BG schools sets 5 goals

Bowling Green Schools’ Strategic Plan has just five goals, but succeeding at them will move the district
toward where it needs to be, as urged by community members.
"These goals will put us where the community thinks the school district needs to be," said Todd
Cramer, executive director of teaching and learning.
Superintendent Ann McVey presented an overview of the plan at October’s board of education meeting.
Goals include having students show academic achievement, communicating effectively, creating a three-year
technology plan, introducing STEM courses and continuing sound fiscal practice and long-range financial
The goals came from extensive conversations with more than 1,000 community members during forums held
last summer.
Cramer called the plan "our blueprint to success."
Work will continue for students identified as gifted, those with disabilities, plus all students to
annually demonstrate academic achievement as measured by meeting or exceeding expected growth per value
added model on the Ohio Department of Education Report Card.
Value added asks the question "Did the students get a year’s worth of growth?" for math and
reading in grades 4-8.
In this year’s Report Card, the district received an A for all students; and a C for gifted students,
students with disabilities and those identified as the lowest 20 percent statewide in reading and math
The purpose of value added is to know the impact of curriculum, instruction, assessments, and practices
on student learning.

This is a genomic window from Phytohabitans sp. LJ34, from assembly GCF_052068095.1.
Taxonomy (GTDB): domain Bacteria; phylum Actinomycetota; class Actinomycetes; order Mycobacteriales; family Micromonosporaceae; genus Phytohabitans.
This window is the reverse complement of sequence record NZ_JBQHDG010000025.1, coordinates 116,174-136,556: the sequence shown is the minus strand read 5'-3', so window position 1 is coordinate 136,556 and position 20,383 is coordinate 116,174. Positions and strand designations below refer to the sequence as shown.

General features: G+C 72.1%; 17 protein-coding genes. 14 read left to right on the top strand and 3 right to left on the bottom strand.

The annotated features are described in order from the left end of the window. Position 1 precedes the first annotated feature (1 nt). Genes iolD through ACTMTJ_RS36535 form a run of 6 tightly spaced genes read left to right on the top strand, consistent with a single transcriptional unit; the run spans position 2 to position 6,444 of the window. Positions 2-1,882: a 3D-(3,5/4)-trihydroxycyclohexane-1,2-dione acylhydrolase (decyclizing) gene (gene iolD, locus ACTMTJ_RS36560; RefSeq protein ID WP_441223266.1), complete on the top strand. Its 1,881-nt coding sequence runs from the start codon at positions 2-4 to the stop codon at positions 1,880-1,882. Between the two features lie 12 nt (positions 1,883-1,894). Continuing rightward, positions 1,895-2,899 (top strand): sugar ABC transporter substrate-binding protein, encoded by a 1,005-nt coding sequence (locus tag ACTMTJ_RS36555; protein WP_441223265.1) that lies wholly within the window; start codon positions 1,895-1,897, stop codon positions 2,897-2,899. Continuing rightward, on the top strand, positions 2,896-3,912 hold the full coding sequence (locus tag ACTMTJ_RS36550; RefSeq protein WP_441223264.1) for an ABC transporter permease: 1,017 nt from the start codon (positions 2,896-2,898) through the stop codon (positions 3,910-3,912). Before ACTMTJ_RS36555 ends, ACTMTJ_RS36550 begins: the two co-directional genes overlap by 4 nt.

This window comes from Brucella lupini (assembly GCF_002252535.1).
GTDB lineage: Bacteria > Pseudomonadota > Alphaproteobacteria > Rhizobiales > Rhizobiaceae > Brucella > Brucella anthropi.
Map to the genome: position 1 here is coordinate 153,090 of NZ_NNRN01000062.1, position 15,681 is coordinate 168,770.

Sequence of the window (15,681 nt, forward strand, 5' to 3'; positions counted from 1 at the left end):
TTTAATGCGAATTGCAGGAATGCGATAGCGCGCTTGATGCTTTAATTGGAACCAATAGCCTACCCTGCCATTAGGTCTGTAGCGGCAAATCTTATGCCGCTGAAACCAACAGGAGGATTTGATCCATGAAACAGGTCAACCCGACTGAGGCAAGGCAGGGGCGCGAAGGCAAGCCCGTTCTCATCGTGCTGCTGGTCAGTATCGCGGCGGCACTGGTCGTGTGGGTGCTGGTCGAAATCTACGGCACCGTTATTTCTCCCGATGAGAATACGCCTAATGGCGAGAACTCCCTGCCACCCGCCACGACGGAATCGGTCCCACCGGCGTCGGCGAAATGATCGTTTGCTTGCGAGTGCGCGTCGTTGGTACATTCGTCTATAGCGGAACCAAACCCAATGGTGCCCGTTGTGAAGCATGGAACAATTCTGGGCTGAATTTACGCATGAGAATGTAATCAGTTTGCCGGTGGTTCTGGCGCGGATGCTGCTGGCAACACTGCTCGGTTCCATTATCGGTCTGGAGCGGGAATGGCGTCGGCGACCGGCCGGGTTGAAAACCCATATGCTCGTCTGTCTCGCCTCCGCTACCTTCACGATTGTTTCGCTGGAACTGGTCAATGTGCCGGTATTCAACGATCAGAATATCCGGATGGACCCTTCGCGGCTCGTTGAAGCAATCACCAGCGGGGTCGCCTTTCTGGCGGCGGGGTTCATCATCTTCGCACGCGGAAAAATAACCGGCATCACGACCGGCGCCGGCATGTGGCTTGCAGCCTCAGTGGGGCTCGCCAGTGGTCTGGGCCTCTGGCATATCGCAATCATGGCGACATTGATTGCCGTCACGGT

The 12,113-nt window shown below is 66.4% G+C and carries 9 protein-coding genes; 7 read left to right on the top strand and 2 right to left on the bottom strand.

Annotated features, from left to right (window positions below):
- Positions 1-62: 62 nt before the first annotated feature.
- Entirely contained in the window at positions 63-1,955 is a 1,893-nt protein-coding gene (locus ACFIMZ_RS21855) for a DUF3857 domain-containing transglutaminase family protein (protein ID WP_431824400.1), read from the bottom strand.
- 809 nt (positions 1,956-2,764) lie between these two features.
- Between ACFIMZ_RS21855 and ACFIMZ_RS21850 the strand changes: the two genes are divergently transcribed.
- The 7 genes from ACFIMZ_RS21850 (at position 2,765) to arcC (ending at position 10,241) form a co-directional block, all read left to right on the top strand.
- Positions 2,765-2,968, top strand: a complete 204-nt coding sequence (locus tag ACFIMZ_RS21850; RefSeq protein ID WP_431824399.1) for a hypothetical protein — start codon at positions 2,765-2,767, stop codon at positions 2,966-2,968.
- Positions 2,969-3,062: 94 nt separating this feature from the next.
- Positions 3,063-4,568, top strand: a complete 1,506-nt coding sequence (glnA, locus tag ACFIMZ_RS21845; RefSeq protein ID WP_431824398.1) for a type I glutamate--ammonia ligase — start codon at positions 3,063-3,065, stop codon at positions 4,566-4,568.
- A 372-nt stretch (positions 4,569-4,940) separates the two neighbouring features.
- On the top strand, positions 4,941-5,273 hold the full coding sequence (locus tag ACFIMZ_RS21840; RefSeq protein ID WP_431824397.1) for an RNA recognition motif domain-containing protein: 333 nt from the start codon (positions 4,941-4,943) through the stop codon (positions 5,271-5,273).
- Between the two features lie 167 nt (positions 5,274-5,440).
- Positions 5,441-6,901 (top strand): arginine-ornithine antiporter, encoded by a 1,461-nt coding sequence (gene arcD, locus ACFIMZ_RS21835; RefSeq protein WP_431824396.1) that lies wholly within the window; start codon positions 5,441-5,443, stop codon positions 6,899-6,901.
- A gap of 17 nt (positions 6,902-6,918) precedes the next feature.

Of the district’s three elementaries and junior high, Crim is doing the best in these four categories.
The district also plans to implement all-day kindergarten to achieve this goal.
The district also will utilize Facebook, Twitter, and YouTube; work toward a larger presence on the radio
and newspaper; start a district newsletter; and have a larger presence in the community.
By utilizing targeted medium, the goal is to reach 75 percent approval rating of good or excellent as
measured by survey results.
A survey of community members will be done each year; the last one was in August.
The district also will create a three-year technology plan to evaluate the effectiveness of technology as
measured by staff, student, parent and community feedback.
The plan also is to implement science, technology and engineering at the high school to prepare students
for 21st century careers by introducing STEM courses. These courses also will be introduced at the
middle school as electives.
The last goal is to maintain fiscal stability through using sound fiscal practices and long-range
planning as measured by the semi-annual five-year forecast.
At this month’s meeting, Treasurer Rhonda Melchi told the board the district should stay in the black
through fiscal year 2018.
That is dependent upon levies that will be up for renewal next year. The district’s $1 million emergency
levy and 4.2-mill property tax levy both expire at the end of 2015.
"Those funds represent almost $3.5 million of our current budget," Melchi stated.
Her forecast assumes both levies are renewed.
In fiscal year 2019, which ends June 30 of that year, Melchi is projecting a cash balance of negative
Before the cuts, the district was expected to end in the red in fiscal year 2017.
In the past four years, the school district has made $3 million in budget reductions, and negotiated
union contracts saved nearly $1 million from fiscal year 2013 to fiscal year 2014.
The majority of the goals can be accomplished within a two-year time frame, Cramer said.